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|Africa's Long-Distance Love Affairs|
The numbers of Africans heading to make a better life away from the continent has raised the issue of how to make long-distance relationships work.
And the secret lies in a combination of trust, relaxation, and focusing the mind on other things, according to Ghanaian psychologist Dr. James Davis.
"In the first instance, one may look at the length of time people are actually apart," Ghanaian psychologist Dr James Davis told BBC World Service's Africa Live! programme.
"If they are apart for a short time, I think they will recuperate. But when it is a long time, then there are problems."
But Dr Davis added that it was important not to set too concrete an amount of time, as that would only lead to added problems.
"I'm not sure that one can put a definite time on it," he said.
"It depends on the strength of the bond that they have. It also depends on the trust element they have in the relationship."
"If one was to put a definite time on things, really it puts unnecessary pressure on individuals."
Contributors to Africa Live! placed emphasis on the trust aspect of their relationships, though conceded that too long apart put a great strain.
"I can tell you it has taken a rough toll on me," said Josh Mayo, who left Kenya to work in Holland and has seen his girlfriend once in one and a half years.
"We keep in touch by phone, by email and text messaging, but it's not enough."
Tunde Asaju who is in London on a scholarship while his wife of nine years remained in Nigeria, agreed.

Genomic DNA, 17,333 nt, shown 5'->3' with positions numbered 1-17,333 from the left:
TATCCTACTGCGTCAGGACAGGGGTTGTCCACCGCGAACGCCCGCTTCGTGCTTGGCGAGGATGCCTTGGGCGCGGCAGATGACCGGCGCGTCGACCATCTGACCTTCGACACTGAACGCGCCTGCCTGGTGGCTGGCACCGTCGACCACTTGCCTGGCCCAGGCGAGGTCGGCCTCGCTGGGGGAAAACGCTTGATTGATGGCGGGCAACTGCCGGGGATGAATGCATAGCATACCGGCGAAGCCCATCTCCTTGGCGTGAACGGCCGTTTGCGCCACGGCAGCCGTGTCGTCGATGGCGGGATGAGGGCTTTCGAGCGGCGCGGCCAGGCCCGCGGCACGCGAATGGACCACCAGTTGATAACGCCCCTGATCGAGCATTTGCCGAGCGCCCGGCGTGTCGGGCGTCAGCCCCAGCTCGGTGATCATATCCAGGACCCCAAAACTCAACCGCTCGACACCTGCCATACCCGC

"It's important to have a strong relationship," he said.
"There are those who say that absence makes the heart grow fonder, but for me I think face-to-face is better than a hundred letters."
"You can write letters, talk on the telephone, but after talking on the telephone you break down, because you are longing for that thought."
"You want somebody to talk to, you want somebody to get angry with.
But Dr Davis was critical of some of the motivations behind long-distance relationships.
"I think it's essential for people to make decisions about how they are going to cope with the situation," he said.
"Tunde's might be a selfish arrangement - looking at what one can get for oneself - rather than the family unit."
Cecilia Mweu, who runs a telephone relationship counselling service, stressed it was important for both parties to accept the distance to begin to cope with it.
"We deal with it by counselling people, by helping them to come to terms with their condition," she said.
Cecilia herself got married to a man in London, but after they were separated she was never able to see him again before he sadly died.
Michele Gaye, whose preparations for her marriage to husband Johnny were covered during Africa Live's groundbreaking week last July, has been alone again since the couple's honeymoon.
"He left me to go on a mission to South Korea. That was the last time I saw him," she said.
But Michele added that she remained entirely committed to him, stressing that she is never tempted when other men approach her.
"I say to them, 'I'm married, but I'm a sexy woman'."